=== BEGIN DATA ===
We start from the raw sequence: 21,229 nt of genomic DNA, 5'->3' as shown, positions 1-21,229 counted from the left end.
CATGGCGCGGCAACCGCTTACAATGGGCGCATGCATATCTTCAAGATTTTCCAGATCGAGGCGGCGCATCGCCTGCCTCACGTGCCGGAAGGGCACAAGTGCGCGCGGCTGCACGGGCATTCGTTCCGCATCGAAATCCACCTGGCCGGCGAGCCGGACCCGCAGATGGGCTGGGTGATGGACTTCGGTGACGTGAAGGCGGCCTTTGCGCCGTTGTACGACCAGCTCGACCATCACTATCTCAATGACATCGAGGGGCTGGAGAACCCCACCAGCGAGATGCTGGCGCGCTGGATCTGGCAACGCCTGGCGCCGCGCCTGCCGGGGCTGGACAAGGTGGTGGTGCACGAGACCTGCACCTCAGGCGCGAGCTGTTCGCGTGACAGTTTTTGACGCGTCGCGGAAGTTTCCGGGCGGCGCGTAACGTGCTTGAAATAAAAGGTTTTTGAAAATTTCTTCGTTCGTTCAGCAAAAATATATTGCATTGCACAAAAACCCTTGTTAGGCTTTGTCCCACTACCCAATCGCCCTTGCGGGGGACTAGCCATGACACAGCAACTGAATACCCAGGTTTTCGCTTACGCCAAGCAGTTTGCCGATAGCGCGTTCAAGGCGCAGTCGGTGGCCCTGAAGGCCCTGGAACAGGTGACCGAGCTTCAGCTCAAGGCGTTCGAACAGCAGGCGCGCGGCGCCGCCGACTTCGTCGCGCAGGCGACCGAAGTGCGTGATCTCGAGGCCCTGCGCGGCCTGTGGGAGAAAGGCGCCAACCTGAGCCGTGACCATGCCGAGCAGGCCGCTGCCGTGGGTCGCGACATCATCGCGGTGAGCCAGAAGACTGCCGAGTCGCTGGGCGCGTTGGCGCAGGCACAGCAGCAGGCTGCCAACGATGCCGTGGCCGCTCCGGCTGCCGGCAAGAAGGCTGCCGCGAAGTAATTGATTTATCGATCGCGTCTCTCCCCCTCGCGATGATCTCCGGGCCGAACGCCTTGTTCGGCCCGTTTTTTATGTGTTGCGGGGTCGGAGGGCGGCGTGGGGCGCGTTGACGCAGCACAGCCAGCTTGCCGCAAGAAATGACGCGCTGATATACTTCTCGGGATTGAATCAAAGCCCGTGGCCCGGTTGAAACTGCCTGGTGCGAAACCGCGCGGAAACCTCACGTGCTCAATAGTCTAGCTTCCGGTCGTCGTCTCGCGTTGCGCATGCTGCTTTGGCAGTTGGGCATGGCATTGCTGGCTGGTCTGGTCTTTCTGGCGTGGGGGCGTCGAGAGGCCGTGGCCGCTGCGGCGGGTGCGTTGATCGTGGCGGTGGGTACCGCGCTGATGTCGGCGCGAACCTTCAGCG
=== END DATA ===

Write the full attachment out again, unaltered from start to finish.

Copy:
We start from the raw sequence: 21,229 nt of genomic DNA, 5'->3' as shown, positions 1-21,229 counted from the left end.
CATGGCGCGGCAACCGCTTACAATGGGCGCATGCATATCTTCAAGATTTTCCAGATCGAGGCGGCGCATCGCCTGCCTCACGTGCCGGAAGGGCACAAGTGCGCGCGGCTGCACGGGCATTCGTTCCGCATCGAAATCCACCTGGCCGGCGAGCCGGACCCGCAGATGGGCTGGGTGATGGACTTCGGTGACGTGAAGGCGGCCTTTGCGCCGTTGTACGACCAGCTCGACCATCACTATCTCAATGACATCGAGGGGCTGGAGAACCCCACCAGCGAGATGCTGGCGCGCTGGATCTGGCAACGCCTGGCGCCGCGCCTGCCGGGGCTGGACAAGGTGGTGGTGCACGAGACCTGCACCTCAGGCGCGAGCTGTTCGCGTGACAGTTTTTGACGCGTCGCGGAAGTTTCCGGGCGGCGCGTAACGTGCTTGAAATAAAAGGTTTTTGAAAATTTCTTCGTTCGTTCAGCAAAAATATATTGCATTGCACAAAAACCCTTGTTAGGCTTTGTCCCACTACCCAATCGCCCTTGCGGGGGACTAGCCATGACACAGCAACTGAATACCCAGGTTTTCGCTTACGCCAAGCAGTTTGCCGATAGCGCGTTCAAGGCGCAGTCGGTGGCCCTGAAGGCCCTGGAACAGGTGACCGAGCTTCAGCTCAAGGCGTTCGAACAGCAGGCGCGCGGCGCCGCCGACTTCGTCGCGCAGGCGACCGAAGTGCGTGATCTCGAGGCCCTGCGCGGCCTGTGGGAGAAAGGCGCCAACCTGAGCCGTGACCATGCCGAGCAGGCCGCTGCCGTGGGTCGCGACATCATCGCGGTGAGCCAGAAGACTGCCGAGTCGCTGGGCGCGTTGGCGCAGGCACAGCAGCAGGCTGCCAACGATGCCGTGGCCGCTCCGGCTGCCGGCAAGAAGGCTGCCGCGAAGTAATTGATTTATCGATCGCGTCTCTCCCCCTCGCGATGATCTCCGGGCCGAACGCCTTGTTCGGCCCGTTTTTTATGTGTTGCGGGGTCGGAGGGCGGCGTGGGGCGCGTTGACGCAGCACAGCCAGCTTGCCGCAAGAAATGACGCGCTGATATACTTCTCGGGATTGAATCAAAGCCCGTGGCCCGGTTGAAACTGCCTGGTGCGAAACCGCGCGGAAACCTCACGTGCTCAATAGTCTAGCTTCCGGTCGTCGTCTCGCGTTGCGCATGCTGCTTTGGCAGTTGGGCATGGCATTGCTGGCTGGTCTGGTCTTTCTGGCGTGGGGGCGTCGAGAGGCCGTGGCCGCTGCGGCGGGTGCGTTGATCGTGGCGGTGGGTACCGCGCTGATGTCGGCGCGAACCTTCAGCG